This study provides strong evidence that both p110α and p110δ are engaged and contribute to tonic signaling by the BCR and pre-BCR, whereas p110δ is uniquely coupled to pathways initiated by BCR clustering. A key question that emerges from this finding is how selectivity versus redundancy is determined at a molecular level. One possibility is that tonic signals recruit class I PI3Ks primarily through the p85 regulatory subunits, whereas strong BCR clustering nucleates more complex signaling assemblies that engage p110δ directly. In the former case, each class IA catalytic isoform would be recruited to the receptor in direct proportion to its abundance. The absence of a phenotype in p110β and p110δ doubly deficient cells could simply be due to the low abundance of p110β. In the case of BCR clustering, the authors suggest that p110δ may be selectively recruited by certain members of the Ras guanosine triphosphatase (GTPase) family. There are at least two arguments against this model. First, PI3K activation triggered by BCR clustering depends on the binding of p85 molecules to phosphotyrosine motifs within CD19 and B cell adaptor for PI3K (BCAP) (Fig. 1) (16, 17). Second, a report that demonstrated the selective recruitment of p110δ to the BCR through the Ras family member TC21 (encoded by Rras2) linked this interaction to basal (tonic) signaling rather than to BCR clustering responses (18). Hence, further studies are necessary to establish the mechanism for the selective coupling of p110δ to clustered receptor complexes.

Fig. 1

Model for differential coupling to PI3K isoforms in distinct BCR signaling settings. (A) Mature B cells that encounter antigen experience strong clustering of the BCR, often with the CD19-CD21 co-receptor. The activation of PI3K under these conditions requires binding of the p85 regulatory subunits to phosphotyrosine residues in CD19 and the adaptor protein BCAP. However, even though p85 molecules can bind to different class IA catalytic isoforms indiscriminately, the p110δ isoform appears to be exclusively engaged in this setting. This suggests the existence of additional interactions between p110δ and BCR signaling components (denoted by dashed arrows). (B) Tonic signaling through the pre-BCR or BCR occurs in the absence of strong receptor clustering. Basal PI3K signaling clearly occurs under these conditions, possibly also through CD19 and BCAP (16, 24), and mediates crucial developmental steps and peripheral survival. The current study of p110α and p110δ doubly deficient B cells (5) shows that these two isoforms have a shared, redundant function in the setting of tonic signaling.

The PI3K signaling network is important in both cancer and immunological diseases. Consequently, the findings of Ramadani et al. are also relevant to the development of PI3K inhibitors by the drug discovery community. Among the four class I PI3K isoforms, p110α is a particularly important drug target in oncology because of the high frequency of tumors that contain activating mutations in the PI3KCA gene that encodes this isoform (19). The current work suggests that isoform-selective inhibitors of p110α should have little impact on B cell maturation or humoral immunity. However, it remains possible that acute inhibition of the catalytic function of p110α could affect BCR signaling, with the chronic absence of p110α in knockout cells leading to compensatory rewiring of the network. At present, this possibility cannot easily be tested with the kinase-deficient knock-in allele of Pik3ca, because homozygous p110αD933A/D933A embryos die early in development (6). When p110α-selective inhibitors become available, this question should be revisited.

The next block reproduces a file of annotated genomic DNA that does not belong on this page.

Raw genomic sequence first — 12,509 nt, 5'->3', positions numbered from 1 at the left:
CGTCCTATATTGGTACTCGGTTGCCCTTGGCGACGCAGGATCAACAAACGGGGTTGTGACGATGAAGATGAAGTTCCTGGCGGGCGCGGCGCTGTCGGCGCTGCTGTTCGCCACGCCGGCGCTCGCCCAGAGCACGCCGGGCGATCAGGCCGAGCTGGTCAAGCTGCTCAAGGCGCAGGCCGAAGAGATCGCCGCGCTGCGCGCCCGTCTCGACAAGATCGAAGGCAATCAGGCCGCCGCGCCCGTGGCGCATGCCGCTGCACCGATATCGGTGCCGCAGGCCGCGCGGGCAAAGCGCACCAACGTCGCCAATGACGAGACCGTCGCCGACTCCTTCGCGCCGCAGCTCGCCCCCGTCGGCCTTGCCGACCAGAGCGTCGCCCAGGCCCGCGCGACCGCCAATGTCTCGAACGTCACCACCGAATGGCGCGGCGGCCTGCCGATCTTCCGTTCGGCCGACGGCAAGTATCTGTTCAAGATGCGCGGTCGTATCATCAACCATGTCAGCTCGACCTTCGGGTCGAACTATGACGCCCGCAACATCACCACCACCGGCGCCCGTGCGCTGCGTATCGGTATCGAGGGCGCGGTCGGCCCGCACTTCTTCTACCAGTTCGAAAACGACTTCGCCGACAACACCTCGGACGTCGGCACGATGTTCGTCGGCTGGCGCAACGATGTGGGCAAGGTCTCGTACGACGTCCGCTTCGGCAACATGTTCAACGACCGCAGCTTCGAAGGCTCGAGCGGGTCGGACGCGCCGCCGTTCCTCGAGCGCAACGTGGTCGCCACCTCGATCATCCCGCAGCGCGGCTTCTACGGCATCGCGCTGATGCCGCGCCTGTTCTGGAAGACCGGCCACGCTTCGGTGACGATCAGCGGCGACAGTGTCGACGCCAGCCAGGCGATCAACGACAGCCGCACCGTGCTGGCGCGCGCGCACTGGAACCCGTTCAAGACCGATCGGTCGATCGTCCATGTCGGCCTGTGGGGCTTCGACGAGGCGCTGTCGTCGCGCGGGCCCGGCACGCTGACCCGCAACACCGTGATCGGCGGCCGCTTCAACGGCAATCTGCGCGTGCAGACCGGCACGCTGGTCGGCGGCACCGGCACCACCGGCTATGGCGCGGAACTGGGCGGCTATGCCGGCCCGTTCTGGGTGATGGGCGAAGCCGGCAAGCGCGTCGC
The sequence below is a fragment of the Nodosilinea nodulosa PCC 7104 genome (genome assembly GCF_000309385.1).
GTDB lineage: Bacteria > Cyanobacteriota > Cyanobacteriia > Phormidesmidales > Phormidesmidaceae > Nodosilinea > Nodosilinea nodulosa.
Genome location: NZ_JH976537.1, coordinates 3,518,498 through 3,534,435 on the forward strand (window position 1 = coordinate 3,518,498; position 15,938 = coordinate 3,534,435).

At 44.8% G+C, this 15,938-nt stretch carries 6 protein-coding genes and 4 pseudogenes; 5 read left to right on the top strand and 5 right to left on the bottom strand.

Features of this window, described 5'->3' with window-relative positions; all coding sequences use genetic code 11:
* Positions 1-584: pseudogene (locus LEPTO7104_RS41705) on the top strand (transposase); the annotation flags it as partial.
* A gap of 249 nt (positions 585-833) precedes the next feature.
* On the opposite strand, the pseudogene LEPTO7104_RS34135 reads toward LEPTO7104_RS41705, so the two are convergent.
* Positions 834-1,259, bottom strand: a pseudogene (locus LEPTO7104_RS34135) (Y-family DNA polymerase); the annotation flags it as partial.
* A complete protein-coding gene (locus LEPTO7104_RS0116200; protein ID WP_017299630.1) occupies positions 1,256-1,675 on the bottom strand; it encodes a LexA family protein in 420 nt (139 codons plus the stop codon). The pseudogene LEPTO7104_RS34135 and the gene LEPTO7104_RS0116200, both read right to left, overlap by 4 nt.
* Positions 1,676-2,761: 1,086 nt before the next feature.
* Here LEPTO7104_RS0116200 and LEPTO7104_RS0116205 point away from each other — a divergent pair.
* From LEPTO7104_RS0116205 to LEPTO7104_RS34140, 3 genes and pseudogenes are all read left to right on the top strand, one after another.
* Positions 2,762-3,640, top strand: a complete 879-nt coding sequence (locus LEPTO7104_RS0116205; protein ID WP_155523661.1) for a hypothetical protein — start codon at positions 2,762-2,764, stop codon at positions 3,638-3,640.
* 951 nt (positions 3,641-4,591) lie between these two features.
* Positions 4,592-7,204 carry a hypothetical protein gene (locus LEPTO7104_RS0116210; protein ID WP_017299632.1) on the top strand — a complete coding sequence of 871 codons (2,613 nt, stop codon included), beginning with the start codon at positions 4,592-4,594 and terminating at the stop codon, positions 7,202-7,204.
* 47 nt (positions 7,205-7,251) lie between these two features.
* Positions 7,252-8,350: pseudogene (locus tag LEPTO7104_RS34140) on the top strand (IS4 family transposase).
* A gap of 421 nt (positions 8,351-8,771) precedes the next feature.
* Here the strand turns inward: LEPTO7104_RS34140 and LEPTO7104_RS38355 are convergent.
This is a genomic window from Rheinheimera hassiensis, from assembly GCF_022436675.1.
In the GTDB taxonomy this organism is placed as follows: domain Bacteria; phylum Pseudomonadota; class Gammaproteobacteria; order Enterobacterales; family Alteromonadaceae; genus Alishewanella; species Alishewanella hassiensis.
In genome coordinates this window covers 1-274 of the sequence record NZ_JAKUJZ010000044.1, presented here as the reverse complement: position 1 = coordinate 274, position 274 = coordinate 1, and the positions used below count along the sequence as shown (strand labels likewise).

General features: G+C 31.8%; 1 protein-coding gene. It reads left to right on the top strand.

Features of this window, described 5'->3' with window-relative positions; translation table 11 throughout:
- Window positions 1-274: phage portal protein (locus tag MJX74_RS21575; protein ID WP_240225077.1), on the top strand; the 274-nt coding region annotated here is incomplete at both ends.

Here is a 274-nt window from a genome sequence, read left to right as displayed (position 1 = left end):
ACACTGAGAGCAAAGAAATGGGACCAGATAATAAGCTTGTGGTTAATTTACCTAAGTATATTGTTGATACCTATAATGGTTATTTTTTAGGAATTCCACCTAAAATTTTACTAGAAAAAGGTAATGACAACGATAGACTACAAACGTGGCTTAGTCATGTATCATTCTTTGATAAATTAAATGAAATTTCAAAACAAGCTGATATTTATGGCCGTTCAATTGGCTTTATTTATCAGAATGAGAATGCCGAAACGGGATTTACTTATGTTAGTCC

p110δ is considered a promising target for inflammatory diseases because of its key functions in B cells, T cells, and other leukocytes (4, 20). The Ramadani et al. study confirms the central role of p110δ in the responses of B cells to antigen; however, the data also suggest that dual inhibitors of p110α and p110δ might be useful in certain disease settings. Such a target profile might lead to the effective depletion of peripheral B cells in patients with antibody-mediated autoimmune diseases. Moreover, the combined inhibition of p110α and p110δ might block survival signals in B cell malignancies that depend on chronic, active BCR signaling (21). Relative to “pan-PI3K” inhibitors that target the entire class I subgroup, selective inhibitors of p110α and p110δ might also have a favorable tolerability profile by sparing physiological processes that depend on p110β and p110γ.

This work adds an interesting twist to the emerging consensus that different receptors are coupled to distinct PI3K isoforms. In the case of BCR signaling, the same receptor engages distinct sets of catalytic isoforms depending on the nature of the signal. Other work from these authors has identified another interesting phenomenon: that oncogenic transformation abrogates signaling specificity, such that any class IA PI3K isoform can maintain cell proliferation in cancer cells (22, 23).


25.Funding sources: Supported by NIH grant AI085462 (D.A.F.) and a Faculty Mentor Program fellowship from the University of California, Irvine (J.J.L.). Competing interests: D.A.F. is a scientific advisor for Intellikine, a company that is developing PI3K inhibitors.